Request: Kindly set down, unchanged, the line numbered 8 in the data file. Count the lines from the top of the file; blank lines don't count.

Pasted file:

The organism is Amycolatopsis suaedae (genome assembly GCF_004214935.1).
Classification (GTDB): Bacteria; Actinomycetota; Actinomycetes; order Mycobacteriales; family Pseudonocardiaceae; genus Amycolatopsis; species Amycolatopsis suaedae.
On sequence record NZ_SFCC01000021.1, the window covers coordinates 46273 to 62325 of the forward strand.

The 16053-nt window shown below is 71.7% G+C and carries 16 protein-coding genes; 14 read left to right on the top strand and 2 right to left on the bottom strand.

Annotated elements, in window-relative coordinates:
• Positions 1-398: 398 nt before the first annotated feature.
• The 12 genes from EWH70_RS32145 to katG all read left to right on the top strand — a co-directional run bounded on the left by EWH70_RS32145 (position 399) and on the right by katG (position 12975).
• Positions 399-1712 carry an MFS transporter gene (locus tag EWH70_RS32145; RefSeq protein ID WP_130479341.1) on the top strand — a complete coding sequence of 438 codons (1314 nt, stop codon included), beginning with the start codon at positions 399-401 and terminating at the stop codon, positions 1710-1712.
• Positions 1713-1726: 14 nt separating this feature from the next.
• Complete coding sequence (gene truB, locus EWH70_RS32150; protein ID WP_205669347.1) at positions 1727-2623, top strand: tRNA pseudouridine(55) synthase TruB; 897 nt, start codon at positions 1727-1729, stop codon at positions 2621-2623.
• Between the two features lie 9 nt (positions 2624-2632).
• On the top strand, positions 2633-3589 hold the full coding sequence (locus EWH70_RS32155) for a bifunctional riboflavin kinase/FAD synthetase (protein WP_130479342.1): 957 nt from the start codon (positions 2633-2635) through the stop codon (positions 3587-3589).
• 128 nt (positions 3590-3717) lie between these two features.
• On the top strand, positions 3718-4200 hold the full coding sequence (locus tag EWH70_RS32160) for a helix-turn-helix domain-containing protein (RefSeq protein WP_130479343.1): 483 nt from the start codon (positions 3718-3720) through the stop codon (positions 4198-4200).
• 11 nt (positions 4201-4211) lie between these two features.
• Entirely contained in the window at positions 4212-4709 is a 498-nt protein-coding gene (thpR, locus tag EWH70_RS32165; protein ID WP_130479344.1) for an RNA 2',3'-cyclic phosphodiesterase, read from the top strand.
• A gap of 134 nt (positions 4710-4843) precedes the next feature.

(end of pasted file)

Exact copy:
• Positions 399-1712 carry an MFS transporter gene (locus tag EWH70_RS32145; RefSeq protein ID WP_130479341.1) on the top strand — a complete coding sequence of 438 codons (1314 nt, stop codon included), beginning with the start codon at positions 399-401 and terminating at the stop codon, positions 1710-1712.